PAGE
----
During a May 15 speech in Columbus, Ohio, McCain laid out his vision for January 2013, which would be the end of his first term granted he won the presidency. He predicted that the Iraq War would be won by that time, and that most American troops would be out of the country. He pledged a bipartisan approach to governing a robust economy as well, and the implementation of a flat tax rate.
Campaign staff departures due to new lobbyist rulesEdit
During much of 2008, McCain faced criticism that significant numbers of lobbyists were top members of his campaign staff; the associations made his reputation as a Washington reformer who fought lobbyists and special interests open to attack from political opponents. In May 2008, the campaign issued new rules regarding possible lobbying or other conflict-of-interest entanglements, which required campaign workers to either cut ties to lobbying groups or outside political groups that did political advertising, or leave the campaign. The rules also looked forward, and stated that "anyone serving in a McCain administration must commit not to lobby the administration during his presidency."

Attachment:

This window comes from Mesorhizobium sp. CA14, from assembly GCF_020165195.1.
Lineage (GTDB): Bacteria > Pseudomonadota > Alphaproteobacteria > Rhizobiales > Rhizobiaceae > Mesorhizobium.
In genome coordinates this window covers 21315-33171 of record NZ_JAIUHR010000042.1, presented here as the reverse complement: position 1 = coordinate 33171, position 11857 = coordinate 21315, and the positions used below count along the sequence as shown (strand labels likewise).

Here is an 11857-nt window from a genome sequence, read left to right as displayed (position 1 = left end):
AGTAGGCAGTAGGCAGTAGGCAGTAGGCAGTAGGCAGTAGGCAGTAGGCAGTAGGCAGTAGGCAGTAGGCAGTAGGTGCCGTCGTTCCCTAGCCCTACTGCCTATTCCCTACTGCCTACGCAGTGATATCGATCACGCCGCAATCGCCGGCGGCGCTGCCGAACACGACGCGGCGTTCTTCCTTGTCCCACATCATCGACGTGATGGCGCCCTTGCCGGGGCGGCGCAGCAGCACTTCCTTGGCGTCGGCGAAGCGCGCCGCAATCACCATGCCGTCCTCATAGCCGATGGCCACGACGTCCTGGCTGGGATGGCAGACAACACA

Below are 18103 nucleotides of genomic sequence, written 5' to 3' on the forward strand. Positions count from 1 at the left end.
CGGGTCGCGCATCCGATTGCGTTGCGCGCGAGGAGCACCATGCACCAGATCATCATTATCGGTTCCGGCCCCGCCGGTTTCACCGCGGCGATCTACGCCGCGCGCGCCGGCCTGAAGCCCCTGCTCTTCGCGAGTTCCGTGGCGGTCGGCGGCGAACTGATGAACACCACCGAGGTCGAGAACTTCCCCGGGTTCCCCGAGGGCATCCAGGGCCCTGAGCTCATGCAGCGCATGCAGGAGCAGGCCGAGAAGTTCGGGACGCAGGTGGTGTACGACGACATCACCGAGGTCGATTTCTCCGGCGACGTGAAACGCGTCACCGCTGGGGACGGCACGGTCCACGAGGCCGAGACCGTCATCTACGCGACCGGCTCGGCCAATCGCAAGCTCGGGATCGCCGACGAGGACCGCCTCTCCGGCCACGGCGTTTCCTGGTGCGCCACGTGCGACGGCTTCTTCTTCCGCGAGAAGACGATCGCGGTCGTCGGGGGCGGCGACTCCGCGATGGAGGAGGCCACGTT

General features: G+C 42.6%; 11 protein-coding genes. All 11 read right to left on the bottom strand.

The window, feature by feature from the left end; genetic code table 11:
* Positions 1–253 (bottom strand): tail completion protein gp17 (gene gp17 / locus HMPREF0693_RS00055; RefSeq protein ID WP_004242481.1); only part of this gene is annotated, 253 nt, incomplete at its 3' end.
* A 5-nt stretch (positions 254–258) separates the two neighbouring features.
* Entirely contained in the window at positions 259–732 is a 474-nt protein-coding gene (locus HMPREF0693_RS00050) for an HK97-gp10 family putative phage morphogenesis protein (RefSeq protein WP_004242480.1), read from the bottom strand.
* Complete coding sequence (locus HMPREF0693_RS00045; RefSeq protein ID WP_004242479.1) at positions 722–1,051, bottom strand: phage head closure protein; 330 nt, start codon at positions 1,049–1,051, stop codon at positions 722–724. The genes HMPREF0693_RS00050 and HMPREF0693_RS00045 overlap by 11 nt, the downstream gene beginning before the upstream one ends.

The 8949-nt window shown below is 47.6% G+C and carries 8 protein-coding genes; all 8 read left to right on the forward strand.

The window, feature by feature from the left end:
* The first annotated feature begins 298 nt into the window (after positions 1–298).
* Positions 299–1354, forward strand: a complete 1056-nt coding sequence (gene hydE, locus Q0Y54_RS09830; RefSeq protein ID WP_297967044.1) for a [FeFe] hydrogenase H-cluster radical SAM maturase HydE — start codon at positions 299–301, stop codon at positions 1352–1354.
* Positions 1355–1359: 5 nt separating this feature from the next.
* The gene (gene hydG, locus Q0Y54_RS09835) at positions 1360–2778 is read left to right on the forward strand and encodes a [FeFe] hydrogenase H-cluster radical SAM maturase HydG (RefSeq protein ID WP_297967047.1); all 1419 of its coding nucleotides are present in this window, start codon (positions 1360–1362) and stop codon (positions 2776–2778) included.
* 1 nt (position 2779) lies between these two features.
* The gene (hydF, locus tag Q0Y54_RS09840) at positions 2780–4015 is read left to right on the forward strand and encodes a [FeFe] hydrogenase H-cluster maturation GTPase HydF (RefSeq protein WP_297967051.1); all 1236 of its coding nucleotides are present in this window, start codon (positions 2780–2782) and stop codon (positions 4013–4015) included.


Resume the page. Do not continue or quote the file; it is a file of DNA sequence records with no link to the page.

After the new rules were issued, two campaign staffers, regional campaign manager Doug Davenport and Republican National Convention chief Doug Goodyear, both of whom had represented the Burmese military government, departed. So too did Eric Burgeson, who had lobbied the U.S. government on energy issues. Republican political consultant Craig Shirley left the campaign due to ties with anti-Hillary Clinton group Stop Her Now. National finance co-chair Tom Loeffler left the campaign due to his lobbying group's work for Saudi Arabia and other foreign countries. Other top campaign staff such as campaign manager Rick Davis (who devised the new rules), strategist Charles Black, and foreign policy advisor Randy Scheunemann, had already stopped such activities and remained with the campaign. McCain was criticized by Campaign Money Watch and MoveOn.org for retaining Black, but Public Citizen came to McCain's defense, saying that "Regardless of how many lobbyists are working on his campaign or raising money for him, John McCain has fought for 14 long, hard years for reforms that seriously limit lobbyists' power." Some other lobbyists and academics said that despite highly publicized abuses, lobbyists were an important part of the governmental process, and that the campaign-time criticisms and reactions were grandstanding. Meanwhile, outside Republicans feared the lobbying rules activities were hampering the McCain campaign, which was lagging in organizational and fundraising progress.